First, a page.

JC aviation programme takes flight
Alessandro Boyd, Gleaner Writer
JAMAICA COLLEGE (JC) is continuing to take huge strides towards restructuring the education system and enriching the curriculum in Jamaica through its three-year-old aviation programme.
Launched in 2009 in association with Compania de Aviacion de Jamaica Y Caribe, the aviation programme allows students to begin pilot training while completing their secondary education at JC.
"We wanted to facilitate students into the non-traditional career paths, ones that are very lucrative and juxtaposing; aviation is a very good career to pursue," Ruel Reid, principal of JC, told The Gleaner on Monday.
"Look at what's happening now in terms of growth in Asia and the demand for aviation services. Jamaica, in fact, is very short of opportunities for young people in high-income areas, so it was important that JC led the way to try and open up possibilities in these areas."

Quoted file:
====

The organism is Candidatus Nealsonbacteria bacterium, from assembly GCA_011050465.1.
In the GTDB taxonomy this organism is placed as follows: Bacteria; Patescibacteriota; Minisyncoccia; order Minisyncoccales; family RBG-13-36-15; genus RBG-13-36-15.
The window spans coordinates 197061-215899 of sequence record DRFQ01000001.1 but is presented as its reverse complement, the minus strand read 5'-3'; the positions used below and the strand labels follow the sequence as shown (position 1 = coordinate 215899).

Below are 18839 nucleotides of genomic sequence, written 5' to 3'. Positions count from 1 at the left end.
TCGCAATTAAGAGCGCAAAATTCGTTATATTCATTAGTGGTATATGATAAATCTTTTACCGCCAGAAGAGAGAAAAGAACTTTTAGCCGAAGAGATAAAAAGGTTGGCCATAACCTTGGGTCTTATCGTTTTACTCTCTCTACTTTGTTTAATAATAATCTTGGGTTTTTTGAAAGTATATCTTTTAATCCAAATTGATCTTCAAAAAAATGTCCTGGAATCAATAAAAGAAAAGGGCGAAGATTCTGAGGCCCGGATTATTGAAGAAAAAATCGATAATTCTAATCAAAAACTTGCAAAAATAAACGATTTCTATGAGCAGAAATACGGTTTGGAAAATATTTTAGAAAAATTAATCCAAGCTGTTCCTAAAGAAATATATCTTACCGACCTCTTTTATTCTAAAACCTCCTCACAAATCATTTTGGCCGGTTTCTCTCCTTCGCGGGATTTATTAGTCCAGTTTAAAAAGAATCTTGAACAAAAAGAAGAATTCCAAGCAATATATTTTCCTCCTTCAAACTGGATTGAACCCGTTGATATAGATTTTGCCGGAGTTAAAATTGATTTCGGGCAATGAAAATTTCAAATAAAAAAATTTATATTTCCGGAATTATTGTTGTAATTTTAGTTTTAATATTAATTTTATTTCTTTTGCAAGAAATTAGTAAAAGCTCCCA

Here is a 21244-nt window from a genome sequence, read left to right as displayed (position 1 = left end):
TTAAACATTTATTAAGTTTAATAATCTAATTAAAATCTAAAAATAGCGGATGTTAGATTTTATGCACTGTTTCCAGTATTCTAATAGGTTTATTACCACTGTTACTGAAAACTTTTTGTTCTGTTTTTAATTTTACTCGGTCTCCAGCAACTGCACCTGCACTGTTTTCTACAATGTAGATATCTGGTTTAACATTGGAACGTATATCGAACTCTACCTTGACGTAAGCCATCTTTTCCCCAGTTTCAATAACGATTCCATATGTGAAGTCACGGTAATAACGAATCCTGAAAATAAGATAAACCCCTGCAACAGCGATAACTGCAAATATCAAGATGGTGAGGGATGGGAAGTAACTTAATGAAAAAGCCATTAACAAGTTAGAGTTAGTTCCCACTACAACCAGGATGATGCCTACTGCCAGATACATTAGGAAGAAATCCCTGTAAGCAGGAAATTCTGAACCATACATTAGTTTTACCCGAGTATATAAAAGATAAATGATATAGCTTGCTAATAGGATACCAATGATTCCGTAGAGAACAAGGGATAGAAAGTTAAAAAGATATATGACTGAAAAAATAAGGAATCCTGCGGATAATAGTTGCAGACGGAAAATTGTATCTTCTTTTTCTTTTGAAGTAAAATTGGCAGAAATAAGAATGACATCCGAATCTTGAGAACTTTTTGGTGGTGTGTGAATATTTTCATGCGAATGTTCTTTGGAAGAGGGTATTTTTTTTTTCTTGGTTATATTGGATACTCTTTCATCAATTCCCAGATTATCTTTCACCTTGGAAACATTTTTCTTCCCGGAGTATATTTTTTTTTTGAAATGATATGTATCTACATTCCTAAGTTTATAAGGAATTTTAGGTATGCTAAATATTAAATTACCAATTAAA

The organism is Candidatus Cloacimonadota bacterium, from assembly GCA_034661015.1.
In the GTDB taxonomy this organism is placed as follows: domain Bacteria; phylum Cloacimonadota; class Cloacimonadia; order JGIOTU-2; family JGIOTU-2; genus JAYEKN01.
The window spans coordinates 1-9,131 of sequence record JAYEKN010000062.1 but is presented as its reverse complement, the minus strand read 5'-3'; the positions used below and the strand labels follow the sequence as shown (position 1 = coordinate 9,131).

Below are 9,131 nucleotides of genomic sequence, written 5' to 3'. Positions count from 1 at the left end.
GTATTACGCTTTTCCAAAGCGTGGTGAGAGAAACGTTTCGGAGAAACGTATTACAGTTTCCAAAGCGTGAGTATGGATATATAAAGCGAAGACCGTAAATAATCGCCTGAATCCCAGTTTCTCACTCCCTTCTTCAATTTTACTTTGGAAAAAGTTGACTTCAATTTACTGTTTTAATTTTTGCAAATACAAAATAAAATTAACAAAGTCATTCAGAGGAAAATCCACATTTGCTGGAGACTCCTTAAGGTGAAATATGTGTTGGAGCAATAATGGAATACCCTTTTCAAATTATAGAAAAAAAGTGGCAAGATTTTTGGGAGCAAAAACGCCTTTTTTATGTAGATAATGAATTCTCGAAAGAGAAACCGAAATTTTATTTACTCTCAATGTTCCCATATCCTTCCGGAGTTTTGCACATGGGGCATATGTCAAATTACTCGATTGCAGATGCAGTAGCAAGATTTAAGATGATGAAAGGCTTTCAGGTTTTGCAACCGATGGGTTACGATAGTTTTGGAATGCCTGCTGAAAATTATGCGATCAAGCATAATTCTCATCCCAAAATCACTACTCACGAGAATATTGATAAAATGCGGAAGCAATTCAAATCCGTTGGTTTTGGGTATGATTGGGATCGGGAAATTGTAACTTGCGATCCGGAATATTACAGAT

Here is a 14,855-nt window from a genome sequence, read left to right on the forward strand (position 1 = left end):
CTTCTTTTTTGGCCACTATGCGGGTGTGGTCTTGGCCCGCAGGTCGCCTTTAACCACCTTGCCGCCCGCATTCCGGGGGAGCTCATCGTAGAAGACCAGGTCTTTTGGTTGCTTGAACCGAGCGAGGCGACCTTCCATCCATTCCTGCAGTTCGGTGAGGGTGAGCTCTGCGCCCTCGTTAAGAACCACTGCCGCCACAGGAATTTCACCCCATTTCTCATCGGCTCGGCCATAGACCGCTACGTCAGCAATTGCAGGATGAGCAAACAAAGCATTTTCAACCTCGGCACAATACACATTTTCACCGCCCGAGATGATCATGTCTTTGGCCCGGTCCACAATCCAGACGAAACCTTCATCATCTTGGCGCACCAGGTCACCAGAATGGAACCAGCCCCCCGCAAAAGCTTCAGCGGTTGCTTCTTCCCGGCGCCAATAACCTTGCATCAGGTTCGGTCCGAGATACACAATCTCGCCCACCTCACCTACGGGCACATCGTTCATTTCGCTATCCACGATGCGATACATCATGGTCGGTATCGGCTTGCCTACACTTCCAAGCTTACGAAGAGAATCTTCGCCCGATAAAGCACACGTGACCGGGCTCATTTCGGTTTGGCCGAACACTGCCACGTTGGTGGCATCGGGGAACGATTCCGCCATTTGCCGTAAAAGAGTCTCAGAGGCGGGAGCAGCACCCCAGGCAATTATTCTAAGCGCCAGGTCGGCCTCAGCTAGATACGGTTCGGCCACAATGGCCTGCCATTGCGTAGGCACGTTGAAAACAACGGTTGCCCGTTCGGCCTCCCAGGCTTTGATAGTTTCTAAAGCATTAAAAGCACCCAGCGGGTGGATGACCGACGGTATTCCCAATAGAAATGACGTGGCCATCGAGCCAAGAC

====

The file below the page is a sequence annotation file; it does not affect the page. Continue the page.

Open to the public
The aviation programme, with both afternoon and summer components, is open to the public as well as JC students, with more than 40 students participating in the course each year.
The school is currently registering students from fourth to sixth form and the main requirement is to be functionally literate.
The prospective students are required to do a ground school certification that is invigilated by the Aviation Authority of Jamaica at the end of the course. If they wish to pursue the career path subsequent to this, then the next phase, which is the full commercial pilots training, will have to be done privately.
"It has been a pretty good experience for the youngsters who have been involved. A lot of kids actually want to become pilots. In fact, students have actually selected JC because of the aviation programme, and some of them have actually moved on to do their commercial pilot training and they are on their way to becoming pilots," Reid said.
He also noted that the programme would continue to grow as many people previously did not have the opportunity and exposure to aviation training in Jamaica.
"If we want to transform Jamaica then we have to approach these kinds of areas that will have a great impact on sustainability, employment opportunities and long-term growth," Reid said.